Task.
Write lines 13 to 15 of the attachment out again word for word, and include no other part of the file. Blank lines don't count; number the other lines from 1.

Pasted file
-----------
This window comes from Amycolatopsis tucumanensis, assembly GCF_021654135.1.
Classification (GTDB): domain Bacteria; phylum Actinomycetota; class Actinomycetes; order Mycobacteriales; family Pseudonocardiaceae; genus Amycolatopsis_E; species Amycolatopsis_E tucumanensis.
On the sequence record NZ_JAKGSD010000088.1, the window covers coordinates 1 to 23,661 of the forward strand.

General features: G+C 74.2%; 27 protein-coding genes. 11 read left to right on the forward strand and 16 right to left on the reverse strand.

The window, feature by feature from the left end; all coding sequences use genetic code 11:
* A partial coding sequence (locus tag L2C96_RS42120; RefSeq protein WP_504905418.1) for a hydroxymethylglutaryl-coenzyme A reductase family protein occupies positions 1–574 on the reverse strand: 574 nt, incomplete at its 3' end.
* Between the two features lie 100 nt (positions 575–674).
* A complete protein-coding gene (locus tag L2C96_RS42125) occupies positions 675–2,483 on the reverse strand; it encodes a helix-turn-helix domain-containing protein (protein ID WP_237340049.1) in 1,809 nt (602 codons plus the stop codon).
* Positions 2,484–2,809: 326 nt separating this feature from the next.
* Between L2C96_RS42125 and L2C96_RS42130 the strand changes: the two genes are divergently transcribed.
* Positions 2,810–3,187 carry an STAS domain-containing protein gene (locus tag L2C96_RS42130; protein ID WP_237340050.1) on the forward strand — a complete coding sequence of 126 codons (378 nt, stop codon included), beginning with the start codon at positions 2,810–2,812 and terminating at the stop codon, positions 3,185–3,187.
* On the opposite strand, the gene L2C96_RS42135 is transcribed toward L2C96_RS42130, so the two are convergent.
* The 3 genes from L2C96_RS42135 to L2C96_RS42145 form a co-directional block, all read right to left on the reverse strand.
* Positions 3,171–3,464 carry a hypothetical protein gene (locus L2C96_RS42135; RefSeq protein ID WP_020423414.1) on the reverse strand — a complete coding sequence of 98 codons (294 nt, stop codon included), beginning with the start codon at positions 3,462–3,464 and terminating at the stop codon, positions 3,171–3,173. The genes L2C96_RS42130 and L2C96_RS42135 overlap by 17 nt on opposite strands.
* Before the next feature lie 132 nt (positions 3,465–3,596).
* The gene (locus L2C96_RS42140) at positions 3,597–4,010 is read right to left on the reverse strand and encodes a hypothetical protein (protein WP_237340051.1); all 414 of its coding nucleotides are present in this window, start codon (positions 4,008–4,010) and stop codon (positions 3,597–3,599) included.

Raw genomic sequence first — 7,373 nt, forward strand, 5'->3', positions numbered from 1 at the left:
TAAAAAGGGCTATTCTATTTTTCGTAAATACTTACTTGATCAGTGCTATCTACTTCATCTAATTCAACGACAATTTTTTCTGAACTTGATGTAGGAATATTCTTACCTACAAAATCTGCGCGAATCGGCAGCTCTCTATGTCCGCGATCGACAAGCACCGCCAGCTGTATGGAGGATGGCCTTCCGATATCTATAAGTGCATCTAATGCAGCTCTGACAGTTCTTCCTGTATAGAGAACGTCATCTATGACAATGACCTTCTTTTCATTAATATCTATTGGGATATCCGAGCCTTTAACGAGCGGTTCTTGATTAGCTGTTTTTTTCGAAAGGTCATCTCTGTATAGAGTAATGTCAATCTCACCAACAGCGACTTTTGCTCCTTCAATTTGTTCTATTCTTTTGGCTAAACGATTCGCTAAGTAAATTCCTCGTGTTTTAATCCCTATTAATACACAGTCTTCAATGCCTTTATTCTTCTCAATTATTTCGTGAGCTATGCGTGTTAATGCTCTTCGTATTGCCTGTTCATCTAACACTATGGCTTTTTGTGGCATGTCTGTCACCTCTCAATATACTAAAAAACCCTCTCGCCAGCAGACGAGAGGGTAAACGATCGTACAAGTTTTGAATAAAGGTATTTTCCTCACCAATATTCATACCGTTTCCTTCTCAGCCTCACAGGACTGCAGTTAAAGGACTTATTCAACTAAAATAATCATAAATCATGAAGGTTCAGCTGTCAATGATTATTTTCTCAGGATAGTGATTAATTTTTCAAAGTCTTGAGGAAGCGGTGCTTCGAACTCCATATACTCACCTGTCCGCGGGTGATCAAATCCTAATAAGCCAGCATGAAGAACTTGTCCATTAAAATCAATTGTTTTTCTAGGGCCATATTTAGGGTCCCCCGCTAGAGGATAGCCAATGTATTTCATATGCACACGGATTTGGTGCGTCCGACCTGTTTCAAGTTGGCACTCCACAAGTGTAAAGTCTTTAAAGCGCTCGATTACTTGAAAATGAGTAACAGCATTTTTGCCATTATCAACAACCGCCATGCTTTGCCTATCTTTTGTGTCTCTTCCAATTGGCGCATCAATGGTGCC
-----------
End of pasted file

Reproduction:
* The 3 genes from L2C96_RS42135 to L2C96_RS42145 form a co-directional block, all read right to left on the reverse strand.
* Positions 3,171–3,464 carry a hypothetical protein gene (locus L2C96_RS42135; RefSeq protein ID WP_020423414.1) on the reverse strand — a complete coding sequence of 98 codons (294 nt, stop codon included), beginning with the start codon at positions 3,462–3,464 and terminating at the stop codon, positions 3,171–3,173. The genes L2C96_RS42130 and L2C96_RS42135 overlap by 17 nt on opposite strands.
* Before the next feature lie 132 nt (positions 3,465–3,596).